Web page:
To understand how we detect and measure cross-traffic, think of the bottleneck in the network as a queue with three forces acting on it, as shown in Figure 1. Packets sent from our application (self-traffic) queue up at the bottleneck (1), packets sent from all other applications (cross-traffic) also queue up at the bottleneck (2), and packets get dequeued from the bottleneck at its supported link capacity (3). Since we know term 1 (from our packet traces) and term 3 (estimated in a previous step), we can estimate term 3: the cross-traffic sending rate. The cross-traffic estimated in this way is non-adaptive, meaning it does not react to any changes from its competition during the recreation and would only replay the sending rates it operated on in the real world.
Using this cross-traffic estimate and the static parameters such as bottleneck bandwidth and buffer depth, we wire up our simulation network, which is now tuned to match reality. All that remains is to run our modified application in iBoxNet and see how well it would perform in the ‘real world’.
Figure 2 shows how well iBoxNet can predict performance for two protocols — TCP Cubic (existing variant) and TCP Vegas (experimental variant). The plot shows a close match between the protocol’s performance observed in the real world (ground truth: yellow and red dots) and its corresponding performance in the iBoxNet simulator (inference: green and blue dots) in terms of the application sending rate and incurred packet delay. The key point to note is that iBoxNet uses only data from TCP Cubic to configure itself and predict the performance for both protocols. These results show the promise of using iBoxNet to predict an untested application’s performance without ever releasing it in the wild.
The Machine Learning approach (iBoxML)
In iBoxNet’s network-model approach, many assumptions are made about the inner workings of the target network. For example, we assume that there’s only a single bottleneck link that we need to model. But what if there are two bottlenecks? And what if the bottleneck bandwidth is a highly dynamic value? To sidestep these assumptions, we introduce a Machine Learning-based approach called iBoxML, which takes a clean slate approach to use network data to find an LSTM configuration that can best explain this data.
As Figure 3 shows, at a high level, iBoxML estimates the next network state conditioned on the past states, past and present inputs (application sending rate), and then predicts the output (packet loss/delay). During the training phase, we take an application packet trace from our dataset and feed the sending rates as input to iBoxML. iBoxML would then try to learn suitable LSTM weights to be able to predict the correct network outputs.
During the test phase, the modified application is run against this LSTM network, which has now learned to mimic the real Internet. We send in packets into the network at some rate as decided by our new application, and the LSTM network would dictate how much to delay a packet or indeed whether to drop it!
iBoxNet or iBoxML?
Both iBoxNet and iBoxML have their unique strengths and limitations.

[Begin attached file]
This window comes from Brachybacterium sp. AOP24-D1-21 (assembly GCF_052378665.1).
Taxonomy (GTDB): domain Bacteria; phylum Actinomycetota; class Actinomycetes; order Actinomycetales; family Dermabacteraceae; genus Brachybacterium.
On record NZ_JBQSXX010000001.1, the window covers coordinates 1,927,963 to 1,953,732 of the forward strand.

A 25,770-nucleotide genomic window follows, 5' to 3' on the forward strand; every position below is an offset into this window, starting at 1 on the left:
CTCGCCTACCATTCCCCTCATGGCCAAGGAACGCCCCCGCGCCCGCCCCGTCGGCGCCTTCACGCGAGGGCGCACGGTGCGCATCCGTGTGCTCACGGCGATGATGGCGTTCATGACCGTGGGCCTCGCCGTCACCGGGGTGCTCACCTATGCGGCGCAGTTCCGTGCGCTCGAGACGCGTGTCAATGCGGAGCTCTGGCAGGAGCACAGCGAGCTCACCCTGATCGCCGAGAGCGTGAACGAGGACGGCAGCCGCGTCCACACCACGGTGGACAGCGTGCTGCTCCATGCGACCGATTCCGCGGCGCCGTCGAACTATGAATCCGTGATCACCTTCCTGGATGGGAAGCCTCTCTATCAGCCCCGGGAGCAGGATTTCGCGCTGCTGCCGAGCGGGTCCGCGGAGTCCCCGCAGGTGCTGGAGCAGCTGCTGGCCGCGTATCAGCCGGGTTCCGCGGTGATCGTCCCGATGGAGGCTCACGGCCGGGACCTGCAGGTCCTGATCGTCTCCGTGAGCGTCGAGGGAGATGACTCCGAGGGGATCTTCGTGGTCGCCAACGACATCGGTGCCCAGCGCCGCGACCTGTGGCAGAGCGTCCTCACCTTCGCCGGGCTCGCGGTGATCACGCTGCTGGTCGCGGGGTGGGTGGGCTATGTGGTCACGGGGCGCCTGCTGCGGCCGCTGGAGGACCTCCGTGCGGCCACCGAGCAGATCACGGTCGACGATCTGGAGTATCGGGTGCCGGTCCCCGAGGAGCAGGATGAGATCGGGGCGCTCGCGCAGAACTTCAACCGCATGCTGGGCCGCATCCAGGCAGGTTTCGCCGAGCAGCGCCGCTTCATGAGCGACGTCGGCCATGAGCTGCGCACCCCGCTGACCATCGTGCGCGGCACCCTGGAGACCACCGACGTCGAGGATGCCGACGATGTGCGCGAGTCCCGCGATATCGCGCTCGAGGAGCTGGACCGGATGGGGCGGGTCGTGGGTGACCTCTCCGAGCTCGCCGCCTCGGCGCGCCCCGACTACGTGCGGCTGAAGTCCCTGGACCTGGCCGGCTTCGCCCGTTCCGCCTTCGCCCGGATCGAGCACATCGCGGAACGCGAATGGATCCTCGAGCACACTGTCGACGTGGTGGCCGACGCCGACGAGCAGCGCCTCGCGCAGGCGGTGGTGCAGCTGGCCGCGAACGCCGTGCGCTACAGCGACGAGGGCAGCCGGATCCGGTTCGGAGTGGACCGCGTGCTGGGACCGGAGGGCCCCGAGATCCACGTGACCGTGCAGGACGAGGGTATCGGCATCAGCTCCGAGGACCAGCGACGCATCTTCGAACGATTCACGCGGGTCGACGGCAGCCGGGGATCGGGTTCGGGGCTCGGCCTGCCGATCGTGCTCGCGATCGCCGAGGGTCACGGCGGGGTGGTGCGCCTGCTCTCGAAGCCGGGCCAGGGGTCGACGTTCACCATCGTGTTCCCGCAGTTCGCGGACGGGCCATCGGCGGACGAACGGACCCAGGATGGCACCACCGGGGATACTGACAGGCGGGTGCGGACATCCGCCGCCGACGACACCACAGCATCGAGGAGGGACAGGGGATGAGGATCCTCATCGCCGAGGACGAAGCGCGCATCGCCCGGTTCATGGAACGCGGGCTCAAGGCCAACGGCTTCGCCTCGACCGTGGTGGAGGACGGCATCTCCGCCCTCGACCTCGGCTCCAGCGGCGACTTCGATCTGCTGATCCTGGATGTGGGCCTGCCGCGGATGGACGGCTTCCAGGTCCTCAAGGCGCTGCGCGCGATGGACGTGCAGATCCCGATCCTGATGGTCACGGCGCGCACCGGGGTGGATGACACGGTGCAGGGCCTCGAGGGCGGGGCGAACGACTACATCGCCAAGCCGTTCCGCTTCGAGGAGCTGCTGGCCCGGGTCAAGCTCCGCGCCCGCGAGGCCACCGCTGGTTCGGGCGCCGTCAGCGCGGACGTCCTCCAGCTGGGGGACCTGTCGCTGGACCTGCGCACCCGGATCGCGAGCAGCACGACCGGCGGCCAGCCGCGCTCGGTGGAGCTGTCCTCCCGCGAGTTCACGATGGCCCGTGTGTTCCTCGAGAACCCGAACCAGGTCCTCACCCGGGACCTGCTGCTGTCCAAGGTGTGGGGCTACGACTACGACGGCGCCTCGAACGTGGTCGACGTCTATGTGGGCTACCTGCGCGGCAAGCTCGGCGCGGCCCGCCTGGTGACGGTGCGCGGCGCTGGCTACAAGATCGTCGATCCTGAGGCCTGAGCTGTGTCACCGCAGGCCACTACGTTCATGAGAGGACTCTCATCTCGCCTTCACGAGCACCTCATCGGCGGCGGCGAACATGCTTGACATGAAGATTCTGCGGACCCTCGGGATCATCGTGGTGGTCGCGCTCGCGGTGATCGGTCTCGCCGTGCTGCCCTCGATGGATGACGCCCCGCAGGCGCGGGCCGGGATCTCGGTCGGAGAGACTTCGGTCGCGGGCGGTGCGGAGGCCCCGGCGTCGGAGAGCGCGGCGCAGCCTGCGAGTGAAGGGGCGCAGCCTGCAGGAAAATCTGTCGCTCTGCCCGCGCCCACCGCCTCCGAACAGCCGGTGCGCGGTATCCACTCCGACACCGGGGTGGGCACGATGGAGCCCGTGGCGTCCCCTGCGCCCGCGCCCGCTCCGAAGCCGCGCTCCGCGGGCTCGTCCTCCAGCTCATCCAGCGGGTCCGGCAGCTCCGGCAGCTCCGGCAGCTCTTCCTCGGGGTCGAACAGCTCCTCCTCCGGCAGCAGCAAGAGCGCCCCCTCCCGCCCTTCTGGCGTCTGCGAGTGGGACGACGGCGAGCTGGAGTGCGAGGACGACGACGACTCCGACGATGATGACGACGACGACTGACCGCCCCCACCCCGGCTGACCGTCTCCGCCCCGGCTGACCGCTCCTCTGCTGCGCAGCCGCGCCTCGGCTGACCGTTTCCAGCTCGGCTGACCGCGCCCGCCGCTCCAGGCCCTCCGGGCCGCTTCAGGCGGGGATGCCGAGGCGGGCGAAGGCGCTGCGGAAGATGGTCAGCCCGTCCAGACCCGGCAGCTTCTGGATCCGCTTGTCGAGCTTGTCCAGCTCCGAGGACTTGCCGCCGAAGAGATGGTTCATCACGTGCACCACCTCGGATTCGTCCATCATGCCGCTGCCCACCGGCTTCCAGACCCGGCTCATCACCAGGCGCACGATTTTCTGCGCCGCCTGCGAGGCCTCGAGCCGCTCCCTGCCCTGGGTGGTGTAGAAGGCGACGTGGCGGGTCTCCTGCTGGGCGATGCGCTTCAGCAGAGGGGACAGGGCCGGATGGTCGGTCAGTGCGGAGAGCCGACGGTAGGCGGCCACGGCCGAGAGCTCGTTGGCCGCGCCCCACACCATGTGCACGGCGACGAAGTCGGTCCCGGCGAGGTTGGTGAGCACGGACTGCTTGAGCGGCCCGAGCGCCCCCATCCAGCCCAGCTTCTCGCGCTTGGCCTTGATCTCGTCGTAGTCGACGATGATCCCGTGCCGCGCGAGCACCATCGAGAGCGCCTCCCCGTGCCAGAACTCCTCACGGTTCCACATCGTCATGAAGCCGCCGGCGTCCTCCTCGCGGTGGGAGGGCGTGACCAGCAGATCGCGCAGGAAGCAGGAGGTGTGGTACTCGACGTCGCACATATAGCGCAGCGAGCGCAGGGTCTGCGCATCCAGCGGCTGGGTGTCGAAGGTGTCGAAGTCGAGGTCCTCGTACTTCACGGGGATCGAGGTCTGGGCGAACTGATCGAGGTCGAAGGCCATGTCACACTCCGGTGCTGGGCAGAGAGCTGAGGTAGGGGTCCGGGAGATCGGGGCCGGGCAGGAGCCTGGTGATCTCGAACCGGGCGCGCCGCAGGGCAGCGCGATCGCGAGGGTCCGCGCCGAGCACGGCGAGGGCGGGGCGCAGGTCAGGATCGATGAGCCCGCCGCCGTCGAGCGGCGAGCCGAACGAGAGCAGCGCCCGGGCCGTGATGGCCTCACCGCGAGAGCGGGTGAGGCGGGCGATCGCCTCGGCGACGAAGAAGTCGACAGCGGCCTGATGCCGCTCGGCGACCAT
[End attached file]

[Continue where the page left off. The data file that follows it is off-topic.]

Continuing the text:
While iBoxML doesn’t make any assumptions about the network and is more general in scope then iBoxNet, it is limited by the training data. When iBoxML is exposed to inputs outside the realm of its training data, it does not degrade well. For example, if an application acts maliciously and dumps packets into the network at a high rate, iBoxML may not give out an appropriate network response as it has never seen such behaviour from real-world application data. On the other hand, iBoxNet would increasingly delay packets until it needs to drop them when queues fill up, which is as expected from a real network.
Ultimately, it is left to the developer to decide which approach might work better for them in their testing scenario.
iBox isn’t the first project to ask these questions about simulation realism. Notable projects like Mahimahi and Pantheon have tried to achieve similar goals. But neither of them explicitly tries to model cross-traffic and its significant impact on the application’s performance. Similarly, approaches like trace-driven replay, which replay a raw delay/packet loss trace as the output, fail to capture the impact of a modified application on the network. The modified application could react in ways that could lead to different delay or loss outputs which a simple trace replay cannot model.
The future of data-informed network simulation
While many challenges lie ahead in this line of work, data-informed network simulation is quite certainly an exciting research direction. Many challenges remain, but one of the main parts of the puzzle is how to best meld networking domain knowledge with Machine Learning. iBox has only just begun to scratch the surface of it.
iBox is being developed by Sachin Ashok, Sai Surya Duvvuri, Nagarajan Natarajan, Venkata N. Padmanabhan, Sundararajan Sellamanickam, and Johannes Gehrke from Microsoft Research.
Sachin Ashok is a Computer Science PhD student at the University of Illinois Urbana-Champaign (UIUC) and was previously a Research Fellow at Microsoft Research India.